CultureEssayHistoryIdiomJapanese traditionProverbUncorrected

Kōya no Shirobakama (紺屋の白袴 – The Shoemaker’s Children Go Barefoor)

  • Kōya no Shirobakama


    People who are so busy working on others that they have no time to do their own business are sometimes described as kōya no shirobakama (紺屋の白袴) in Japanese.

    Kōya (紺屋) was used in the Edo period to refer to a dyer.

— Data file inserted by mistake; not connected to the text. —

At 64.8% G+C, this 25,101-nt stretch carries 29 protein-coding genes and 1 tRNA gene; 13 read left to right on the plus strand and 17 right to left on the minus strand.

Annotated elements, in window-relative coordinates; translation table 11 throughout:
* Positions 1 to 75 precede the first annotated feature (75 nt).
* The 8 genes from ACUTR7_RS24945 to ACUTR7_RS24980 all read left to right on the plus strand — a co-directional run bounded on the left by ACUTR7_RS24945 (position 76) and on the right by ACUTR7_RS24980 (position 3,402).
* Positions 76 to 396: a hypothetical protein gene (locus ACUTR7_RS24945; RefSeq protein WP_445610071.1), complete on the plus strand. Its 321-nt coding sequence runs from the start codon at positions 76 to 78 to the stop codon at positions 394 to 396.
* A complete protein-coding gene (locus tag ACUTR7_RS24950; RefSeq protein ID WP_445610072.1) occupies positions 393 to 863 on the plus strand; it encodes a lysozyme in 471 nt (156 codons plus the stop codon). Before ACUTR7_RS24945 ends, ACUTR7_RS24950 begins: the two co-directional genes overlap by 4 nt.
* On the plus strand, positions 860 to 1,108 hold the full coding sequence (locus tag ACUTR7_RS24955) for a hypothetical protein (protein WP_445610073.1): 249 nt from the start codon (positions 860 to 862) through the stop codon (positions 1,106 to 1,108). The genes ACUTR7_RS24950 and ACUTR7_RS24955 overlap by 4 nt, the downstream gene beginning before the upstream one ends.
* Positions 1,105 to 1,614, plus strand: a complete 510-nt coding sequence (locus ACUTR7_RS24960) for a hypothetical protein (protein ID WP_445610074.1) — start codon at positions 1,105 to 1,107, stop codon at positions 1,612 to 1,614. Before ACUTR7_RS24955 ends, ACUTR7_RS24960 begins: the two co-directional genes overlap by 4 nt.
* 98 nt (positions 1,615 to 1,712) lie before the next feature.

In addition, shiro (白) means “white,” and bakama/hakama (袴) is a type of traditional Japanese skirt, so the literal meaning of kōya no shirobakama is “a dyer’s white hakama.”
    また、「白」は “white”、「袴」は日本の伝統的な衣類であるため、「紺屋の白袴」の文字どおりの意味は “a dyer’s white hakama” となります。

    In other words, it means that a dyer is so busy dying other people’s clothes that they do not even have the time to dye their own hakama.

    Please try to use your time not only for others but also for yourself.

    Original sentence